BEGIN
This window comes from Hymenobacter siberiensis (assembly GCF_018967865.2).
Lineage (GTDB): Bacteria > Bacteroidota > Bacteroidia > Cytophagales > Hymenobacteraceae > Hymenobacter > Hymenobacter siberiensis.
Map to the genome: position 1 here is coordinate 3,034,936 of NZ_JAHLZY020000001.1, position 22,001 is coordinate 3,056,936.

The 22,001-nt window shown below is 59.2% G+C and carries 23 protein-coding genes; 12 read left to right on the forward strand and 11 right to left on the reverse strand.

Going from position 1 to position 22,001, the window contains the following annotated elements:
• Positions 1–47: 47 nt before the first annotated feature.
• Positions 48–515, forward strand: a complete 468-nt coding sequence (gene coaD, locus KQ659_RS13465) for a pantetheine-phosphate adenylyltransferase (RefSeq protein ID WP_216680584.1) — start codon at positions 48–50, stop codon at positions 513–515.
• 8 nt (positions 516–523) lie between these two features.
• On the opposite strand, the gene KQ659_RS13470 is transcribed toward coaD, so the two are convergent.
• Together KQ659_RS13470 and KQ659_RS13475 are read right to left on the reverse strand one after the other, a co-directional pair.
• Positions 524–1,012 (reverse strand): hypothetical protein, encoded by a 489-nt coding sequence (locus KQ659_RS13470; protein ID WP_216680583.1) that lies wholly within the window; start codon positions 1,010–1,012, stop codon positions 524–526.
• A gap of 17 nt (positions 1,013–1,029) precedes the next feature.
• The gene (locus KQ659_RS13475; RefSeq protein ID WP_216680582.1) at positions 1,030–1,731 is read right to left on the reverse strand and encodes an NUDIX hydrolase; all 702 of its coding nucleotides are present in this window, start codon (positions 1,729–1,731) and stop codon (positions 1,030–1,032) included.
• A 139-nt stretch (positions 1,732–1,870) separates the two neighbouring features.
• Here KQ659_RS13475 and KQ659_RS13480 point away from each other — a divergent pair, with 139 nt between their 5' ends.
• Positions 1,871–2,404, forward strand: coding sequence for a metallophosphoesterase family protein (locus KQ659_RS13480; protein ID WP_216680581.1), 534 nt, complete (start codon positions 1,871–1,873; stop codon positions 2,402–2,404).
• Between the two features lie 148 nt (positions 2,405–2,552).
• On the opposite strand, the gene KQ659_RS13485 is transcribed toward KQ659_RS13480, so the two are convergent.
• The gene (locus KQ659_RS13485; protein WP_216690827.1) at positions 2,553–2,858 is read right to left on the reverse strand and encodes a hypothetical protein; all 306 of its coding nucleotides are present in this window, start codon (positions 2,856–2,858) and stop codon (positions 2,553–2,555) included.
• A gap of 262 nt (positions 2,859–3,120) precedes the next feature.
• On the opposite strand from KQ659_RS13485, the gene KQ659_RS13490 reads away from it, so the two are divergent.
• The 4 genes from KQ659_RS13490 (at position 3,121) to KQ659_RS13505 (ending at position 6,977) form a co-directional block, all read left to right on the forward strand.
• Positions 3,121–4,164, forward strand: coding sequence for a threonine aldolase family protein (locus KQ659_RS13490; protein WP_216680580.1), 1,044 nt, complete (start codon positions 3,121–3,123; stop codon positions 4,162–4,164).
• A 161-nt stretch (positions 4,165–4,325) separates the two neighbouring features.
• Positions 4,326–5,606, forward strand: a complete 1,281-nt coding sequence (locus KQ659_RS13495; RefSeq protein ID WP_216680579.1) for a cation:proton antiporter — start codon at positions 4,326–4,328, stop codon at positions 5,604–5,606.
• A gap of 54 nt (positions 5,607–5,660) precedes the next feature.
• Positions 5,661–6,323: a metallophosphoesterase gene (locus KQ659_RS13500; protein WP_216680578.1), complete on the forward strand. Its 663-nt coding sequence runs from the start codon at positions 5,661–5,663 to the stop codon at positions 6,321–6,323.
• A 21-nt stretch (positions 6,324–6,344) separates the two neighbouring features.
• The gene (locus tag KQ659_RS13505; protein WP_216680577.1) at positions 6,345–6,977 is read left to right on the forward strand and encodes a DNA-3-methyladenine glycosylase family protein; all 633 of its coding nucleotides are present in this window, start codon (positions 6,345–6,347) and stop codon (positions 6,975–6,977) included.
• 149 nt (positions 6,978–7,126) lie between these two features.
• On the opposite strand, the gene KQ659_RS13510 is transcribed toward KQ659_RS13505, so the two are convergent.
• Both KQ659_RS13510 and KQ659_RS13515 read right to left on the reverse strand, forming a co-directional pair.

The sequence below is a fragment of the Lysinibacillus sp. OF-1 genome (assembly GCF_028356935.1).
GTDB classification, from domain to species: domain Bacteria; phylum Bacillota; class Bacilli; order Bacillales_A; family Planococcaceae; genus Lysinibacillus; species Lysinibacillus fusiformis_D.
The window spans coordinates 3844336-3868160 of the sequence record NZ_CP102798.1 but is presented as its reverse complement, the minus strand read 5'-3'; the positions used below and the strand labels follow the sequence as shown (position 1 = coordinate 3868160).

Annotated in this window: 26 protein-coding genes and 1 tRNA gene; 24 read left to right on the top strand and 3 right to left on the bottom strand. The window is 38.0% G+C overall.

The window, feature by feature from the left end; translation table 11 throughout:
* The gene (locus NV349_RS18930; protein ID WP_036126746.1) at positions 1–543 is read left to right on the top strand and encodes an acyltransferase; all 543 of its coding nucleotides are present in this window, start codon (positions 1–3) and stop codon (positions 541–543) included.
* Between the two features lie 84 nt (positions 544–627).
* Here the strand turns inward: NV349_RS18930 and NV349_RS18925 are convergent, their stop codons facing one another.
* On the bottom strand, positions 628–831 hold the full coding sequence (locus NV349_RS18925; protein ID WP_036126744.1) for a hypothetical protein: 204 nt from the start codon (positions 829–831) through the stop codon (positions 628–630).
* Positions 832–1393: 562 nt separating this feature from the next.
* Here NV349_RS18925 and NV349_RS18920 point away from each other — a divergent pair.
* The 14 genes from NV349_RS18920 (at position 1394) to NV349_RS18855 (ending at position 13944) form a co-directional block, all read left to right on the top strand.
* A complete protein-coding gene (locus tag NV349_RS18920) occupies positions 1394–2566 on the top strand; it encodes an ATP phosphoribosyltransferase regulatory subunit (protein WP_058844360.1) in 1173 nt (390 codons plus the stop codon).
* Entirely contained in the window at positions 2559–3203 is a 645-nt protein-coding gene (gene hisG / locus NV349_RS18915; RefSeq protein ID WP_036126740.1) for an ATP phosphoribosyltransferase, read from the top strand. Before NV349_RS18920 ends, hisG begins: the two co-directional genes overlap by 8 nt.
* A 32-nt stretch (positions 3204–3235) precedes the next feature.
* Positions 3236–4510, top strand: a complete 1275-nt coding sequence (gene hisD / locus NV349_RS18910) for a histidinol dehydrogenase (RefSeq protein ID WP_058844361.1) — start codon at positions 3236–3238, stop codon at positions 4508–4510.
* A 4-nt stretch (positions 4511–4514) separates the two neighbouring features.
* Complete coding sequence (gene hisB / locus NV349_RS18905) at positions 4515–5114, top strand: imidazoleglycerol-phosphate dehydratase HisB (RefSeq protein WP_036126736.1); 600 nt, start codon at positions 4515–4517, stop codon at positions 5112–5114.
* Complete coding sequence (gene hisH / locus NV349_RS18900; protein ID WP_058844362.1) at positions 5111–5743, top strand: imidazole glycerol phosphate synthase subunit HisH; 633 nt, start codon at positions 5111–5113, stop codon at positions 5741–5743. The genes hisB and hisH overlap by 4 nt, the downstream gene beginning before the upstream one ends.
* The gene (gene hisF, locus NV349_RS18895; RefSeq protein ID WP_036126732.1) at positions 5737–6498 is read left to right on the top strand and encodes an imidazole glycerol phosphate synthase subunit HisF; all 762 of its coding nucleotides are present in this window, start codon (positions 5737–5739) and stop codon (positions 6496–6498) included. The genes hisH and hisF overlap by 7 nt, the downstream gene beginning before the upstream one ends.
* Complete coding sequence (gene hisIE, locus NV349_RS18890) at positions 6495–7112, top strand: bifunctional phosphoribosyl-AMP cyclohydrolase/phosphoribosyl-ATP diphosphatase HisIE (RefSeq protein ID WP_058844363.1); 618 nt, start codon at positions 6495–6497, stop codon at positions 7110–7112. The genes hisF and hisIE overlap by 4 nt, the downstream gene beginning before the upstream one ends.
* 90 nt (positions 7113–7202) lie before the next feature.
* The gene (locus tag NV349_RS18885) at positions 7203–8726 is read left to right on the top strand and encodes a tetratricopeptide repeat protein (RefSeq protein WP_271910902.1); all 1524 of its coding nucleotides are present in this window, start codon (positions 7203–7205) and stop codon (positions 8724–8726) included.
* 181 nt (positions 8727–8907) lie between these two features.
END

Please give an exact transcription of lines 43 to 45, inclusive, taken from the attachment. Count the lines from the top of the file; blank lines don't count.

* Here NV349_RS18925 and NV349_RS18920 point away from each other — a divergent pair.
* The 14 genes from NV349_RS18920 (at position 1394) to NV349_RS18855 (ending at position 13944) form a co-directional block, all read left to right on the top strand.
* A complete protein-coding gene (locus tag NV349_RS18920) occupies positions 1394–2566 on the top strand; it encodes an ATP phosphoribosyltransferase regulatory subunit (protein WP_058844360.1) in 1173 nt (390 codons plus the stop codon).